February 13th, 2010

forums, me, non blog

[FORUM] What do you think of copyright and culture?

Andrew Barton did a pretty good job of beating me to my own reaction to the recent court decision against Men Without Hats. Forgive me, please, my extended quote, but it's important.

Back in 1981, the band Men at Work found they had a hit on their hands with the song "Down Under," an intensely Australian piece that's since become a patriotic song. Incorporated within it is a short but memorable flute riff, and it's that riff that has been causing problems now. On Thursday, an Australian court ruled that Men at Work plagiarized this riff from "Kookaburra," an Australian folk tune written by Marion Sinclar and which was the winner of a 1934 Girl Guides competition. Today, of course, it's owned by a corporation, Larrikin Music, and corporations aren't too shy to release the legal hounds.

I'll admit that, on the face of it, it's understandable. I've listened to "Down Under" and "Kookaburra" both, and the flute riff does significantly echo the opening of the earlier song. The problem in this case, though, is that there seems to have been no thought by the ruling judge about the implications of this. I've thought about them, and I certainly don't like them.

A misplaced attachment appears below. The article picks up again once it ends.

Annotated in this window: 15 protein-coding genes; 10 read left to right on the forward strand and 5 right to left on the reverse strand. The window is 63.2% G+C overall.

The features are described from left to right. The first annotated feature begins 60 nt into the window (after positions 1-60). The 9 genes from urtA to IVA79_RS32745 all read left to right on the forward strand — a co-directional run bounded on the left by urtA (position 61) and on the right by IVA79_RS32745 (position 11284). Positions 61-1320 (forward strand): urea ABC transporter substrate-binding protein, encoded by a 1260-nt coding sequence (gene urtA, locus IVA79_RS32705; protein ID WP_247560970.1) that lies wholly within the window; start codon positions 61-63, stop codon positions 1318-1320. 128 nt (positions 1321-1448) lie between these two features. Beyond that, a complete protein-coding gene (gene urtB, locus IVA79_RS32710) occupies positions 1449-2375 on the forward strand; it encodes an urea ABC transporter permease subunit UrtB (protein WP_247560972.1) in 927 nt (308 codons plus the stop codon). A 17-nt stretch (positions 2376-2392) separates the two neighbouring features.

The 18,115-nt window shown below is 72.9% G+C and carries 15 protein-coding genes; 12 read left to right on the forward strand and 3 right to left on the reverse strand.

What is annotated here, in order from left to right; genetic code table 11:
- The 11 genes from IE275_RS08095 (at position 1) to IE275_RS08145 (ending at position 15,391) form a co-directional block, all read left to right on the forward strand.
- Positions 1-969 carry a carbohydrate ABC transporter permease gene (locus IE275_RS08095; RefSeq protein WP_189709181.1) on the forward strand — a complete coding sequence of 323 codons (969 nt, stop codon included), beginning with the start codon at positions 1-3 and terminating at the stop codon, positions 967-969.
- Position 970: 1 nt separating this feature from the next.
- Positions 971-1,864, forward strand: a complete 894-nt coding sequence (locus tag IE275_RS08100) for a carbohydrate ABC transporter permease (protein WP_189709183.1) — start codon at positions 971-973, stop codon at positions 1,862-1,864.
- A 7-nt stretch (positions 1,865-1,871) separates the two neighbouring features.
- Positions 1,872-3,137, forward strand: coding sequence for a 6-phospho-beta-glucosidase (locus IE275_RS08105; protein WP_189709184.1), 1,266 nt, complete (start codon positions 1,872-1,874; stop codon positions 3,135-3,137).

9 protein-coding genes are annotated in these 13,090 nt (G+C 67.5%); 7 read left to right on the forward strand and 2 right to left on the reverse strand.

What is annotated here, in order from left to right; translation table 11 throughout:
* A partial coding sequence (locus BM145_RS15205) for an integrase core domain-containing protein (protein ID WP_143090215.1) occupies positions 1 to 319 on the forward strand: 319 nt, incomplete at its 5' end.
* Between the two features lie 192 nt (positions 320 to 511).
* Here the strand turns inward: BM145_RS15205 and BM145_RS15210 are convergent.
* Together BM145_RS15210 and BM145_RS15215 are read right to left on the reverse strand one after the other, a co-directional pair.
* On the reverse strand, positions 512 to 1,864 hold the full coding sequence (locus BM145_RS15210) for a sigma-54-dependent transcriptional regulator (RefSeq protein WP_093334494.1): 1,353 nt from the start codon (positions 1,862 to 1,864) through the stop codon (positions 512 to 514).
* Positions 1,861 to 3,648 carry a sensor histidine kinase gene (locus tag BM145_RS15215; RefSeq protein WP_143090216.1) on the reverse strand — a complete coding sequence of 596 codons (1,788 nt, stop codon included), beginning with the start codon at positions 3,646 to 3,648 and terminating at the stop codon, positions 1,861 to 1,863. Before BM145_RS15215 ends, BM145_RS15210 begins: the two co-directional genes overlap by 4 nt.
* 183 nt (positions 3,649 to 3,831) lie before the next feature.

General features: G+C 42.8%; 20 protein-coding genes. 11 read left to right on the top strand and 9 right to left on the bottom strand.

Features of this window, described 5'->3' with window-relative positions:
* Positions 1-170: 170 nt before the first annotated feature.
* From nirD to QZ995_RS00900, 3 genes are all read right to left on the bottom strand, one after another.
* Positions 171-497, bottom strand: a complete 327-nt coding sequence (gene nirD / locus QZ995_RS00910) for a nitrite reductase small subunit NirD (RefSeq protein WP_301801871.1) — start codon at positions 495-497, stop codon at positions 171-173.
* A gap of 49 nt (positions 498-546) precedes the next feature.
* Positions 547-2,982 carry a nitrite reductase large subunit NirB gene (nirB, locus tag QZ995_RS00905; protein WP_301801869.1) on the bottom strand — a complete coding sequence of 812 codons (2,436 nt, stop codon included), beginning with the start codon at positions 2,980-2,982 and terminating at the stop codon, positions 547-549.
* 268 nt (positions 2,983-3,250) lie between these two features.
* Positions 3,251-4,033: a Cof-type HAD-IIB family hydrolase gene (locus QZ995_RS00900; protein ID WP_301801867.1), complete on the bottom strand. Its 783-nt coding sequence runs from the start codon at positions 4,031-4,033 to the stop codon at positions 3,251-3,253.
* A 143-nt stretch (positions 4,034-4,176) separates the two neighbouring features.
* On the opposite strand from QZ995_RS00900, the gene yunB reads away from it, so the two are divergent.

[. . . W]hat this really comes down to is yet another assault on the perceived public domain. The average person has always had a different view of copyright than the law does. Even a song as basic and fundamental as "Happy Birthday" is thought to be under copyright - not, of course, that anyone actually cares, and any serious attempt by a claimed copyright holder to assert rights would practically fire off a revolution. Songs like these are held by people as part of the culture and the common trust, something that is owned by everyone and no one, regardless of what corporations might think.

Creativity has always been about incorporation and remixing. It's not possible, after tens of thousands of years of human culture, to create something truly original anymore. Memes migrate through minds and are installed as patchwork into new creations. When I see cases like this, I see corporations trying to build paddock fences around these concepts and keep them out of the common. It's a concept that can't be allowed to continue, or our culture will inevitably be the poorer for it. Copyright is a means to help ensure that artists can make a living on their work - it was never meant to be a method to keep essential cultural memes under lock and key.

Without quotes--properly cited, of course, whether by name and publication or just implicitly by hyperlink--it'd be impossible for me to have a blog, at least this sort of links-dependent blog. If the current copyright system would prevent the sort of free exchange and intertextuality and bricolage that defines any dynamic popular culture, then it's a bad one. Or, am I completely wrong on this?